Language - Breton

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Background

Breton came to this part of northwestern France with migrants from Britain in the 5th-6th centuries AD and the language has much in common with Welsh and Cornish. Breton was the dominant language in the region for several hundred years before going into decline from the 16th century.

Government efforts to stamp out all minority languages in the name of promoting French national unity intensified from the middle of the 19th century and Breton was banned from schools for 100 years. However, in 1951 a law was passed to allow Breton language and culture to be taught in schools, and the language revival movement has gathered steam since then.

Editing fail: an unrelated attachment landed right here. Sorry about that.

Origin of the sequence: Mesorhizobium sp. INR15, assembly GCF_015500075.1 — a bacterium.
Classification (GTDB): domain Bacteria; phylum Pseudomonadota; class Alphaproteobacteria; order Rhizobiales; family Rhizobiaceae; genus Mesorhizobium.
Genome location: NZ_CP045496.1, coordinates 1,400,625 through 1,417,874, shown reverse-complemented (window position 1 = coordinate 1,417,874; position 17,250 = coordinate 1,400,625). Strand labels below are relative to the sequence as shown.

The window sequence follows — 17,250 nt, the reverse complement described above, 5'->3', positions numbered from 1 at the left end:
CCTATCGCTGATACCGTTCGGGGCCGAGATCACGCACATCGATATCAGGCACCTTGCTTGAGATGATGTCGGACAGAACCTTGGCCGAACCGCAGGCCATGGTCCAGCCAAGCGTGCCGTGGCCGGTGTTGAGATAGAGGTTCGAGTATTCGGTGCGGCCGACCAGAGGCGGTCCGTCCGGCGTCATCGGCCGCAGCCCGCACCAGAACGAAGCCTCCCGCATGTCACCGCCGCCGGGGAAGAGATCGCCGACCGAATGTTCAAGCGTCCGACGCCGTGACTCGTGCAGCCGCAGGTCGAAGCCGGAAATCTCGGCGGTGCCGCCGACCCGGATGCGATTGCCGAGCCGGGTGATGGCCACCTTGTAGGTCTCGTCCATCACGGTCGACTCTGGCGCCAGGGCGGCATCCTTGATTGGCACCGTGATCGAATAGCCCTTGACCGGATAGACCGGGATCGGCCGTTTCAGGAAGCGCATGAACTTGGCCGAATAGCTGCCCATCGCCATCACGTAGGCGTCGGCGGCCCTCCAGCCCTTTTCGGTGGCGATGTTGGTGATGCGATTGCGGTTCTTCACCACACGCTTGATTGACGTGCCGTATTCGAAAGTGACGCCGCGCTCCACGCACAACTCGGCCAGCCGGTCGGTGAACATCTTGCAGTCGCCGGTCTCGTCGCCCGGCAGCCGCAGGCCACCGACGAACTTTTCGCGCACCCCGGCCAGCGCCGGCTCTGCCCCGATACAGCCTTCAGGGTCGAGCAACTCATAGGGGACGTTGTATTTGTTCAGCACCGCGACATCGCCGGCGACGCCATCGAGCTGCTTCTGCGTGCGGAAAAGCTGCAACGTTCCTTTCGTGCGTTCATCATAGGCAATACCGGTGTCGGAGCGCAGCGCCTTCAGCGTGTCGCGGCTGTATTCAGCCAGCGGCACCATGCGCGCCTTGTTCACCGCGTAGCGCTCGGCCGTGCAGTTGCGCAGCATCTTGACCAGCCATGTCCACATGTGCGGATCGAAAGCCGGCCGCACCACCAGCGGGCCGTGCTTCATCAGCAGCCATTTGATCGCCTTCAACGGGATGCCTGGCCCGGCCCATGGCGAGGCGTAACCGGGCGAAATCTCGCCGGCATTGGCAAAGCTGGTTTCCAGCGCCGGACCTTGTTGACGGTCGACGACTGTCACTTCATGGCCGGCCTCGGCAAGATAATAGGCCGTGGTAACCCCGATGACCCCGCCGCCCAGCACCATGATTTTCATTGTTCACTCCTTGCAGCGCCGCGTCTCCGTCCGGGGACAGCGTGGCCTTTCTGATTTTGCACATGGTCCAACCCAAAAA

But the Breton language remains in a precarious position. Although it is recognised as a minority language by the EU, it has no official status under French law and is not a recognised regional language. Nevertheless, there are estimated to be 210,000 native speakers today, mainly in the west of the region, with around 35,000 using it as their everyday language.

Some words to get you started:

Breton Brezhoneg
Welcome Degemer mat
Good morning Demat
How are you? Mat an traou?
Goodbye Kenavo
Please Mar plij
Thank you Trugarez

Links:

Breton Language Resources http://eurolinguiste.com/breton/
Learn Breton https://www.loecsen.com/en/learn-breton